The Queen made an unexpected appearance to officially mark the completion of the Elizabeth line.
Many were pleasantly surprised to see her – this time last week, she had to miss the Queen’s Speech in Parliament, with her son Prince Charles standing in for the regal undertaking.
But just after 11:30am on Monday, 17 May, the Queen visited Paddington station, her first recent appearance outside the Windsor area, and unveiled a plaque that will remain in the station permanently, a reminder of the day for generations to come.
In many ways, a surprise visit and an official opening such as this is the perfect antidote to the delays that the new route has faced. In 2009, the scheme announced the 17 businesses that would be a part of the Enabling Works Framework Agreements and that would compete for the main packages. But ten years later, it was revealed that it would not open until 2021, and that was later pushed into the “first half” of 2022.
It’s perhaps not surprising: the Crossrail project – now known as the Elizabeth line – was a huge undertaking. Europe’s biggest infrastructure project would see more than 15,000 men and women play a role, working between them over 120 million hours. Careers have been built on the back of this ambitious project, with 1,000 apprenticeships delivered on the programme.
Something like 64km of new permanent way was installed between Wesbourne Park through to Plumstead and Pudding Mill Lane. The project needed 45km of firemain and 42km of evacuation walkway, over 1,500km of cable installed to supply power to 4,500 tunnel luminaries. Meanwhile, four critical radio systems were installed using 146km of radiating cable.
But soon, on 24 May, people will be able to use the Elizabeth line, which links 41 stations, including 10 new ones.
Accompanied by HRH, The Earl of Wessex, Her Majesty met with staff who have been key to the Crossrail project, as well as Elizabeth line staff who will be running the railway – including apprentices, drivers, and station staff.
Her Majesty and His Royal Highness were joined on the visit by Prime Minister Boris Johnson, The Mayor of London Sadiq Khan, Transport for London’s commissioner Andy Byford, the transport secretary, the Right Hon. Grant Shapps, and the Crossrail Chief Executive Mark Wild.
London is paying for most of the Elizabeth line, with nearly 70 per cent of the total funding paid by London – made up of roughly 30 percent is from London’s farepayers, around 40 per cent from London’s businesses – combined with 30 per cent from Government.
The new railway is expected to support thousands of new homes and jobs and will boost the UK economy by an estimated £42bn. Throughout its construction, the railway has had an extensive supply chain which has supported businesses of all sizes, and jobs and skills creation across the whole country. The Class 345 trains running on the Elizabeth line were built in Derby, roundels and signage for the line were supplied by a family-run business on the Isle of Wight, and a company based in Leeds strengthened and protected London’s Victorian sewer networks during construction.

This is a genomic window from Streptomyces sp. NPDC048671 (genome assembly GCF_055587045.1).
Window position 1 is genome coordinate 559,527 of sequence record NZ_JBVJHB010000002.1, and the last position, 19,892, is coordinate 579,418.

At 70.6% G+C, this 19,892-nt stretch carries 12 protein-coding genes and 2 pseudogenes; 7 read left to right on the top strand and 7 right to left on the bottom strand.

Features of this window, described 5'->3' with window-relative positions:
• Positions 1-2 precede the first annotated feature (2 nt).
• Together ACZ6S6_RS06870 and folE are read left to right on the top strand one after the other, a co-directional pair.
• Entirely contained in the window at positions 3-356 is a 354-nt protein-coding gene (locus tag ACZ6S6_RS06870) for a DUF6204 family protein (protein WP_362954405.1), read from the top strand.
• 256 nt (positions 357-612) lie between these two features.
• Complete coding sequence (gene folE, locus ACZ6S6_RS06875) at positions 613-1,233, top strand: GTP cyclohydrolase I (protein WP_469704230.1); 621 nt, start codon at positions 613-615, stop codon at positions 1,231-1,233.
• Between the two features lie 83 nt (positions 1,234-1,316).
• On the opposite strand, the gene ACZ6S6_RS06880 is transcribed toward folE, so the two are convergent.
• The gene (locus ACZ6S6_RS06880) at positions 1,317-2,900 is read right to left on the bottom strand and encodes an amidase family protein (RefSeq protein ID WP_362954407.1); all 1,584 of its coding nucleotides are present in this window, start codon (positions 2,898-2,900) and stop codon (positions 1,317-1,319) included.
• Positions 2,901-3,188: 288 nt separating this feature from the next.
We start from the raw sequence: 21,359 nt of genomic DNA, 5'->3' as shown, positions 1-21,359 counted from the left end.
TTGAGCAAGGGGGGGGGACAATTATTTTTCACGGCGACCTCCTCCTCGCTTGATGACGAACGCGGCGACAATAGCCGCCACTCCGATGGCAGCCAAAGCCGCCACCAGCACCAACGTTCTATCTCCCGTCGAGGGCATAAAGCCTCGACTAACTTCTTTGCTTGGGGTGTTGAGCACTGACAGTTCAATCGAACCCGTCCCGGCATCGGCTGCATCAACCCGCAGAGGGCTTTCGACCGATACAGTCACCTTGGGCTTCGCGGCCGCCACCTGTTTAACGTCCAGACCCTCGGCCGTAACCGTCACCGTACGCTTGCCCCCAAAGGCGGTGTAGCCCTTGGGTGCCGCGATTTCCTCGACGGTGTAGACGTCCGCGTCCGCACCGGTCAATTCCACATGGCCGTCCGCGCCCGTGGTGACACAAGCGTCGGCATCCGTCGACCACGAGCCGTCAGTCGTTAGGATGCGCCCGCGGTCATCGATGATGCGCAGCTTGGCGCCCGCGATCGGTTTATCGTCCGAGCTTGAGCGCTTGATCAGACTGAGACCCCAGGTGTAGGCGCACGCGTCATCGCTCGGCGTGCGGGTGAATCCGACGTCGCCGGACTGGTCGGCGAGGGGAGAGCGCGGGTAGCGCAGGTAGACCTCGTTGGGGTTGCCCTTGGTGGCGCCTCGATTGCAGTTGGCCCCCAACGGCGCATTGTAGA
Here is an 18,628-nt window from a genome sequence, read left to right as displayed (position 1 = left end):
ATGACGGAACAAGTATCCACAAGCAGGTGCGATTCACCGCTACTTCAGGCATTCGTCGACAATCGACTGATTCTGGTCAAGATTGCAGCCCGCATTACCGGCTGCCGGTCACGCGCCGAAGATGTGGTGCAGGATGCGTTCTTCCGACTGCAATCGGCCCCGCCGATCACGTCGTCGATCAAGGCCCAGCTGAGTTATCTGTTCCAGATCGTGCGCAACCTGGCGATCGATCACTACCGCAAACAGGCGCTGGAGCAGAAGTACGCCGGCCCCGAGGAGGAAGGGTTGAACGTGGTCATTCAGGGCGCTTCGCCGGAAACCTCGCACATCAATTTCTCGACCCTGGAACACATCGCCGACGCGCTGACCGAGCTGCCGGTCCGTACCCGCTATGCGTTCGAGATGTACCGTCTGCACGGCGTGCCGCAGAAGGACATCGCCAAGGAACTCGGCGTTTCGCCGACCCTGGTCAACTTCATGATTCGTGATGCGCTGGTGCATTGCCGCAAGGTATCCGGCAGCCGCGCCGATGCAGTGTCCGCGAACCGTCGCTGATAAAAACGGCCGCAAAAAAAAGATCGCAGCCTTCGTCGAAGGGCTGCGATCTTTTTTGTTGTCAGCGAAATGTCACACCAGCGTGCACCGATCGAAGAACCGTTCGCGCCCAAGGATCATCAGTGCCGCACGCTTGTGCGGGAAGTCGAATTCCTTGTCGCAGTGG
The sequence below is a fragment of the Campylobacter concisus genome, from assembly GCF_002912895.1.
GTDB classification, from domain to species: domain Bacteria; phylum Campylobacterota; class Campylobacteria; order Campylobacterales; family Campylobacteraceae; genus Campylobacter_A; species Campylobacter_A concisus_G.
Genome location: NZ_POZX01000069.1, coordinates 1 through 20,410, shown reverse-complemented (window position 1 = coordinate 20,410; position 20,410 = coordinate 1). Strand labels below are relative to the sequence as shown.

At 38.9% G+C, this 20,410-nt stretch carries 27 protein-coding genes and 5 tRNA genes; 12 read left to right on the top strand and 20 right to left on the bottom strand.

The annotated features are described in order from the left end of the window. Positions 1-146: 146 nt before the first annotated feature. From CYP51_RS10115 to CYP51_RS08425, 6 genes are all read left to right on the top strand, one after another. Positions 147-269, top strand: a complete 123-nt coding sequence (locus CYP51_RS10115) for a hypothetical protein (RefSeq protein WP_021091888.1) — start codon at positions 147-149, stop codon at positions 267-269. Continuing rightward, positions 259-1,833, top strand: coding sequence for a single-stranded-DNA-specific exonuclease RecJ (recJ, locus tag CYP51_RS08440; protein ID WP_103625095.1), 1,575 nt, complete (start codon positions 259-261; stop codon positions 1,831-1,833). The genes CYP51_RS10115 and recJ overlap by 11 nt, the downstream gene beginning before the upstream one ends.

The Queen and TfL
The Queen has a longstanding relationship with TfL. One that stands out in the minds of many is when she was the first reigning monarch to travel on the London Underground in 1969, having opened the Victoria line service.
Her Majesty also stood by those affected by the 7/7 bombings, unveiling a plaque at Aldgate station in 2010 to remember the lives of the 52 killed in the attack.
She was also there when Crossrail officially became the Elizabeth line. In 2016, she oversaw the occasion and the unveiling of its distinct purple theme.
A “fitting tribute” on a Jubilee year
The Mayor of London, Sadiq Khan, said: “I’m delighted that Her Majesty The Queen and HRH Prince Edward, Earl of Wessex have officially unveiled the new Elizabeth line station at Paddington today. The opening of the Elizabeth line, with nearly 70 per cent of the total funding paid for by London, is a landmark moment for our capital and our whole country, particularly in this special Platinum Jubilee year.
“The Elizabeth line is the most significant addition to our transport network in decades and this new line will revolutionise travel across the capital and the south east and bring economic benefits to the whole country. There is now just one week to go until our world-class new railway will be open to passengers, and I can’t wait for everyone to experience it.”
Andy Byford, Transport for London’s Commissioner, said: “Her Majesty The Queen has a long association with London’s transport network, and I am delighted that Her Majesty was able to visit our magnificent Paddington Elizabeth line station today. In a landmark year for Her Majesty, during the Platinum Jubilee, everyone at TfL is committed to ensuring this new railway will serve as a fitting tribute and will – by creating faster journeys, new jobs, and economic growth – become a vital part of London’s recovery.
“What could be better for encouraging back on to public transport, and what better symbol could there be of London’s renaissance from the pandemic.”
Transport Secretary, Grant Shapps, said: “Boasting the oldest underground network in the world, London has long been viewed as a pioneer in world leading transport systems and the Elizabeth Line is no exception.
“Just one week from now, Londoners will have access to faster and cheaper travel on board these state-of-the-art trains and it’s an honour to have played a role in this through the Government’s £9bn investment.”